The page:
What has changed is a questioning of the finitude of radicalism. I may be dragged screaming into the modern era, and still reject manifestly non-class social-cultural phenomena as a distraction from class warfare as practiced by upper groups against the working (and unemployed) poor, but on one recent morning came an awakening, literally, at 5 a.m., with the phrase “environmental democracy” as the departure point for a left-analysis of social structure. My interest was not in cosmic questions such as climate change, though obviously determinative of the fate of the earth in the long term, but rather the politicization of the environment in its actual but often hidden class dimension of power (thus bringing it within the province of radicalism as subject to criticism and transformation). Yes, the environment (long- and short-term in its effects) states a class-relation, whether one speaks of biotechnology, fracking, plantation agriculture, heedless extraction of natural resources, engrossment of vast tracts of land, economic development as fool’s gold and rationale for every kind of spoliation, and privatization as the granddaddy of the systematic abuses of the environment—all in all a curse of world civilization.

The environment spells out a class-relation; it also represents the arena for practicing counterrevolution through exercising dominance over subject populations. US defined and enforced globalization starts from preserving and expanding a two-tiered world structure based on a pliant indigenous labor force, ready entrance for and protection of American capital investment in extractive industries, agricultural production, and a controlled setting for industrial outsourcing, together effected through manipulation of the terms of trade to ensure the “host” country’s economic backwardness. Pressures on the captive nation(s) are unrelenting, the IMF and World Bank, as always, solicitous of the interests of capitalism in all its forms, to the consequent destruction of the environment. (Joyce Nelson’s CP article, “Monsanto and Ukraine,” Aug. 22-24, implies US-EU encouragement of biotechnology is partly responsible for the crisis with Russia and East-West confrontation.) The environment increasingly bears the brunt and is the coveted object of international politics, conservation per se anathema to the conquistador/profit-seeker mental set.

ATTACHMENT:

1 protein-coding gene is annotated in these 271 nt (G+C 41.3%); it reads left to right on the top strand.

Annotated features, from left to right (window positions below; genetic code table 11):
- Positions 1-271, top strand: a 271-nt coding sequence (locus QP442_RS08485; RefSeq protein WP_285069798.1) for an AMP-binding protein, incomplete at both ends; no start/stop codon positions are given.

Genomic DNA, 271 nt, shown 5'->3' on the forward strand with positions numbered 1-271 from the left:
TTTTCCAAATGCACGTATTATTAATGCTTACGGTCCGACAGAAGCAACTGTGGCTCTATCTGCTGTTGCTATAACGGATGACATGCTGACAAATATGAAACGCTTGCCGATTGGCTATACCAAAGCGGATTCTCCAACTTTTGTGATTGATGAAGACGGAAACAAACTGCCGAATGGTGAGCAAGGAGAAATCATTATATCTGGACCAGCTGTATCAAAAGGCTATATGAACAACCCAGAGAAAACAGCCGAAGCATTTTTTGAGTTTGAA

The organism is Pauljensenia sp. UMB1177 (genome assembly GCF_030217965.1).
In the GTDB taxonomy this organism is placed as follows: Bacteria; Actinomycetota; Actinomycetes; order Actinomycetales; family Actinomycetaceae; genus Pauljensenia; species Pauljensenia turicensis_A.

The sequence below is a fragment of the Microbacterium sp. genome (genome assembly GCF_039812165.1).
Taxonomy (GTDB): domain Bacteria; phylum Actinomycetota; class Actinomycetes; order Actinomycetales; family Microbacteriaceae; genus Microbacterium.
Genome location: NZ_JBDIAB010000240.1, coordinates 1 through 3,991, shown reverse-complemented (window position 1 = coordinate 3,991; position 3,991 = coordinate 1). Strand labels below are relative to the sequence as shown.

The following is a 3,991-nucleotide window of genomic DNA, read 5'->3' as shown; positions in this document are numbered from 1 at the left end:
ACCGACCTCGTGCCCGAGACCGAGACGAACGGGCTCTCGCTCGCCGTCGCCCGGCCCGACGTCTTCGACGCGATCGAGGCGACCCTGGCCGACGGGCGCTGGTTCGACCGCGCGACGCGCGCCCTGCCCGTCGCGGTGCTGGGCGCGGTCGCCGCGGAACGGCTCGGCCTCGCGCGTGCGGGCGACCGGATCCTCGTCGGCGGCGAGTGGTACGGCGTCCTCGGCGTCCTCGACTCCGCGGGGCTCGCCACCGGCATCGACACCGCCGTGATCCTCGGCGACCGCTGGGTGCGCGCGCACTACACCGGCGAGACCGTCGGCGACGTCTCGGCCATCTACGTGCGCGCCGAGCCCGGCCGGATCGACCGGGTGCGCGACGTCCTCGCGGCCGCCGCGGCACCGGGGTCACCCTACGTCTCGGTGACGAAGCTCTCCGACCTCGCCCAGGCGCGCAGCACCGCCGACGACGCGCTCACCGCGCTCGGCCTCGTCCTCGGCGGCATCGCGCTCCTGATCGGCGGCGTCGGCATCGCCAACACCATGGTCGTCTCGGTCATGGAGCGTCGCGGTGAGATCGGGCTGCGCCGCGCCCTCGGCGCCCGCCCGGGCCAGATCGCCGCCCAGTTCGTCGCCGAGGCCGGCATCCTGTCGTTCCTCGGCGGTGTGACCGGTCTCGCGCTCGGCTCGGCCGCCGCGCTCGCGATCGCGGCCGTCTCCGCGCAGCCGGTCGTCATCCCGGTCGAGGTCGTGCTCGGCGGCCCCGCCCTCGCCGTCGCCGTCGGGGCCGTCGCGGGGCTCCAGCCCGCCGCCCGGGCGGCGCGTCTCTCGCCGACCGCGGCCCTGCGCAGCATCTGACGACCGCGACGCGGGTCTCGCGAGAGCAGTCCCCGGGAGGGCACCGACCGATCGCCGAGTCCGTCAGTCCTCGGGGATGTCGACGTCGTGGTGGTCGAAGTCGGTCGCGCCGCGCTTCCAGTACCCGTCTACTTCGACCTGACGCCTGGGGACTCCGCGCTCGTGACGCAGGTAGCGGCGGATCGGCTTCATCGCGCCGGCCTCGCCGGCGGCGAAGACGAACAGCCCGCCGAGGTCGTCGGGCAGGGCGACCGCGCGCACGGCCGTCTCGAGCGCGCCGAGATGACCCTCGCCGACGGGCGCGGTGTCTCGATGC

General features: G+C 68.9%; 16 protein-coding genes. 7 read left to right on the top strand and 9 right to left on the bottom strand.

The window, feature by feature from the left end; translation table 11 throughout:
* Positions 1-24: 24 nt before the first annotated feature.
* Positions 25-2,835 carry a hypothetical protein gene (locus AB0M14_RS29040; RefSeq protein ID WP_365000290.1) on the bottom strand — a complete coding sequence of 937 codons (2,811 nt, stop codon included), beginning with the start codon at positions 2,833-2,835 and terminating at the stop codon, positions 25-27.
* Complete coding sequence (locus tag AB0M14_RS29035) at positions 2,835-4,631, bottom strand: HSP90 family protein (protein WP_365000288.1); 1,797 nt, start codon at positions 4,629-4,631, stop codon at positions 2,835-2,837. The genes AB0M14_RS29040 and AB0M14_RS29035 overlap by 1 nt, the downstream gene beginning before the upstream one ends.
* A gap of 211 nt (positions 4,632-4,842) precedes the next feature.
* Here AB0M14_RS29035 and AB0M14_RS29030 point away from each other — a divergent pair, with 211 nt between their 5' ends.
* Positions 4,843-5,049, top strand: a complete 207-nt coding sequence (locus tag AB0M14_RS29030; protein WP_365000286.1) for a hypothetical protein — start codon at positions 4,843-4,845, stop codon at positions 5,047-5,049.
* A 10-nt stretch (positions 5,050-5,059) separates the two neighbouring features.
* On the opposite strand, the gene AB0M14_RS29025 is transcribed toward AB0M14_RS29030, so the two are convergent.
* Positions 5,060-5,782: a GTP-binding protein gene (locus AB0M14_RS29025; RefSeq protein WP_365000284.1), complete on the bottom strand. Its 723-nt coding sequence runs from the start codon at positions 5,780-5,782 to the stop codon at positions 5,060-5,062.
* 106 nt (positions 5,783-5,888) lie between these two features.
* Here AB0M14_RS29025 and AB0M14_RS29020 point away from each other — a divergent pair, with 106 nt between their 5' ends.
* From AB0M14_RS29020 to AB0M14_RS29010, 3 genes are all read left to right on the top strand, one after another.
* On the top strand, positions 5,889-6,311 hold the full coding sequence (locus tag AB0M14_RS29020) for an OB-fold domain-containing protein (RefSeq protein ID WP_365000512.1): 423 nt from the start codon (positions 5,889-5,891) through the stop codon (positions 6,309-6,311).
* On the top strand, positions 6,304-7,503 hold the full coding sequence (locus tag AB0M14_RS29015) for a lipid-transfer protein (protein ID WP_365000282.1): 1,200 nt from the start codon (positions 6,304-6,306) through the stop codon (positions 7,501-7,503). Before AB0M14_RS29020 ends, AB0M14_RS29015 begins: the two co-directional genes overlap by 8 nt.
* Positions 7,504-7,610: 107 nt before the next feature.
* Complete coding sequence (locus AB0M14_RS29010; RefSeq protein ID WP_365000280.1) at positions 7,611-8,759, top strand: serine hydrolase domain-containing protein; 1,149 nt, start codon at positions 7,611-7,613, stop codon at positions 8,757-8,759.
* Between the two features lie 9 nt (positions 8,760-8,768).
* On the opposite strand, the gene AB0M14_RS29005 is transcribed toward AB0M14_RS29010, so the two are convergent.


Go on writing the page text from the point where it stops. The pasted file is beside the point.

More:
Climate change is viewed as a distant nightmare—if viewed at all, polluters the world over, transcending ideological systems, contemptuous of restraints on their activities. Industrialization, in this case, erases or subsumes ideological differences between capitalism and socialism in the name of modernization, to the detriment of their peoples and the environment on which each fastens. (Also CP, same date, Robert Hunziker’s article, “The Current State of the Planet,” is a sobering discussion of global warming.) What radicalism must do, then, is break the traditional mold in defining class issues, proposing an alternative path to societal development which treats Nature as one would fellow humans, with love, compassion, respect, and in doing so, identify privatization as one would a child molester, corrupting the well-springs of that which dignifies human existence: an innocence, freshness, capacity for wonderment, engendered in the beauty that lies outside the self, and gazing upon enables one to understand the self better. One cannot despoil the environment and pretend to professions of democracy.